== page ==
BP oil spill in the Gulf of Mexico. The September 11th terror attacks. Virginia Tech campus shootings. The 2008 financial crisis. All sudden disasters with a multitude of victims. All handled by Kenneth Feinberg. Will the recent weather event in the northeast precipitate a Feinberg engagement?
Kenneth Feinberg has become the go-to guy for overseeing settlement payouts in the wake of massive disasters. After building a reputation with Agent Orange compensation to our military veterans, he was brought in to manage the 9/11 compensation fund and later the mass shootings fund at Virginia Tech. He was engaged to make payment decisions for loss of life or the quality of life as a result of these tragedies.
Feinberg also determined the “highly compensated executive salaries” that the US Government became involved in when Wall Street firms received bailout money. And beginning in 2010, the BP oil spill has been a Feinberg project to evaluate economic loss with “everything from the price of shrimp that won’t be caught to hotel rooms that won’t be occupied” (CBSnews.com).
In his 2012 book, Who Gets What Feinberg talks about a main premise at the core of his successful completion of these highly emotional and tragedy-rooted decisions. As a young lawyer in the 1970’s, Feinberg joined Senator Ted Kennedy’s staff and began working closely with (now Supreme Court Justice) Stephen Breyer. Breyer told him, “The goal is to foster transparency and a free exchange of ideas. Our word is our best weapon”.
Working on the 2010 BP Gulf oil spill compensation claims, Feinberg began holding many town meetings in the Gulf States where he called for patience and accepted all blame for any shortcomings in the process. Feinberg has always faced his situation head on and given honest answers.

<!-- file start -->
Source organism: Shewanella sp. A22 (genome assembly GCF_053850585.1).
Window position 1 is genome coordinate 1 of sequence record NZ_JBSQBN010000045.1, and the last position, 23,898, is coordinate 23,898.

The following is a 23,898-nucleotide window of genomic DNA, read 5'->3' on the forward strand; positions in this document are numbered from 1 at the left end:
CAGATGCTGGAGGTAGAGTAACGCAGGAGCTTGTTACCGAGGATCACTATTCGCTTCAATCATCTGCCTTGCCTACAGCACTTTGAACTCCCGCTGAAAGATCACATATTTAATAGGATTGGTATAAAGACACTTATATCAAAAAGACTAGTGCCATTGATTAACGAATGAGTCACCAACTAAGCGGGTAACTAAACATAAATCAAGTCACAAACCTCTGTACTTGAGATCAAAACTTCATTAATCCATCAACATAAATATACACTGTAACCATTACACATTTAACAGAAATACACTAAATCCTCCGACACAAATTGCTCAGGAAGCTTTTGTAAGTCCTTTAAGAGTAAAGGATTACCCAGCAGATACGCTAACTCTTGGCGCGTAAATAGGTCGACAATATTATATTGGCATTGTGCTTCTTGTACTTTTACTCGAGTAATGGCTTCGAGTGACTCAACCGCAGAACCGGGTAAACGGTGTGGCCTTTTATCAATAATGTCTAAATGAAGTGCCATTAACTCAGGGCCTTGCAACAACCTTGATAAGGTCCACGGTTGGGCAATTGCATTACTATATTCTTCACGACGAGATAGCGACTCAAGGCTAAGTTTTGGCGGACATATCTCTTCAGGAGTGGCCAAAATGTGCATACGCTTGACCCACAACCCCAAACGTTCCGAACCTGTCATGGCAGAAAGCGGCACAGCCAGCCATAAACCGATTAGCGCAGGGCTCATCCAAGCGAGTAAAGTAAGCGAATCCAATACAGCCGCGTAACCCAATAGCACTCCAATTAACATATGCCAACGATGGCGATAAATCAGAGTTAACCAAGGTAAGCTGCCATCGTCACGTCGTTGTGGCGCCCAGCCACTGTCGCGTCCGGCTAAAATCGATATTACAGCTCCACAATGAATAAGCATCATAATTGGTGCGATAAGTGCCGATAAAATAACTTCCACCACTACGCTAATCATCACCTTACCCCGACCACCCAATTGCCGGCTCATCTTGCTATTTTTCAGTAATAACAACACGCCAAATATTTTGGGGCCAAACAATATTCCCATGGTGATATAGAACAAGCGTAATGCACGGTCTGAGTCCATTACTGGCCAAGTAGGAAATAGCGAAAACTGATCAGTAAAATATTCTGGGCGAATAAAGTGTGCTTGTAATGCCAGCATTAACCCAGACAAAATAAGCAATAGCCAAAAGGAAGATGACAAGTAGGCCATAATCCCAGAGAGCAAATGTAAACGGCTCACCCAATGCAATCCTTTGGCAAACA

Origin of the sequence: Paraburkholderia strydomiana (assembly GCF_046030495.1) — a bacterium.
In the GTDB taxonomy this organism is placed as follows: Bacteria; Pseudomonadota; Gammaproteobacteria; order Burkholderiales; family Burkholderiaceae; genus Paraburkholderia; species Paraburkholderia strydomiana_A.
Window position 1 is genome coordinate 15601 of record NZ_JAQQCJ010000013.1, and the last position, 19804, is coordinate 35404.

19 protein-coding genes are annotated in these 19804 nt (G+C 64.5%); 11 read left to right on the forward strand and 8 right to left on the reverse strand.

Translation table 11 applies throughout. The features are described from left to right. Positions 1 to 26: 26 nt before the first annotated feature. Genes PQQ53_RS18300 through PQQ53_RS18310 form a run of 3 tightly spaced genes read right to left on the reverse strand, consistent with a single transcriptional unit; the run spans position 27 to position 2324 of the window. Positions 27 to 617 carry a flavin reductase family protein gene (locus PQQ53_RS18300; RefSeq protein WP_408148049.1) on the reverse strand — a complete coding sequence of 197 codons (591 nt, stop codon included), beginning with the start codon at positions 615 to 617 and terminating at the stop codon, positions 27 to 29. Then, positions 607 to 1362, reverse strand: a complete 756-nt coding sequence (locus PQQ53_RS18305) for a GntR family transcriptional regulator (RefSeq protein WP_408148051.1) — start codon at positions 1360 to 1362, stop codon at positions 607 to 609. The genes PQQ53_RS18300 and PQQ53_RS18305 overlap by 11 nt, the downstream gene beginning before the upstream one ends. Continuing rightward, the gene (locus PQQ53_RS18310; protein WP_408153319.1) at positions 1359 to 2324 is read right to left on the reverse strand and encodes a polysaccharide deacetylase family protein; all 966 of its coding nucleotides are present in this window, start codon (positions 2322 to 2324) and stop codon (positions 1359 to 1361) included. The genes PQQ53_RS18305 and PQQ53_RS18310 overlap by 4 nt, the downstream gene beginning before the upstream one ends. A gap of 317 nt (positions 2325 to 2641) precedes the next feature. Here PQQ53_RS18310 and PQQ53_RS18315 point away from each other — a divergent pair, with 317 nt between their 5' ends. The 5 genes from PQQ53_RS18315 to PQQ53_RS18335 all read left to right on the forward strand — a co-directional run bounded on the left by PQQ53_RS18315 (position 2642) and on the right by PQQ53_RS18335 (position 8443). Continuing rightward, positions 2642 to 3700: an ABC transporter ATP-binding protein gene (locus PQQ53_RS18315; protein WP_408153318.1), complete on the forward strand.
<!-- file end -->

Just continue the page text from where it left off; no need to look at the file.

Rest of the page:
In one interview CBS’s Morley Safer mentioned that the people really attack Feinberg when he visits. Feinberg responded,
“They do, but it goes with the territory. I mean, you go in there expecting that you’re gonna receive that criticism. And woe be unto you if you hide. That is a mistake. You cannot hide. “
Our first instincts are often to hide when times get tough. Feinberg works in situations full of uncertainty, frustration, grief and anger. He models a strong leadership stand of engagement, telling the truth as he knows it and engaging with people, front and center, continuously having the hard conversations. And he completes these projects in record time. He is committed to helping others and notes that while he may not be perfect, making these decisions as courts typically do, slowly, spanning decades, is the worst outcome for those involved.
Feinberg is trusted with these tough situations because he is fair, upfront, and tells it like it is. He is also committed to a culture of no surprises and ensuring clarity which drives the velocity of decisions.
Will he be called in for the settlement of any Super Storm Sandy issues?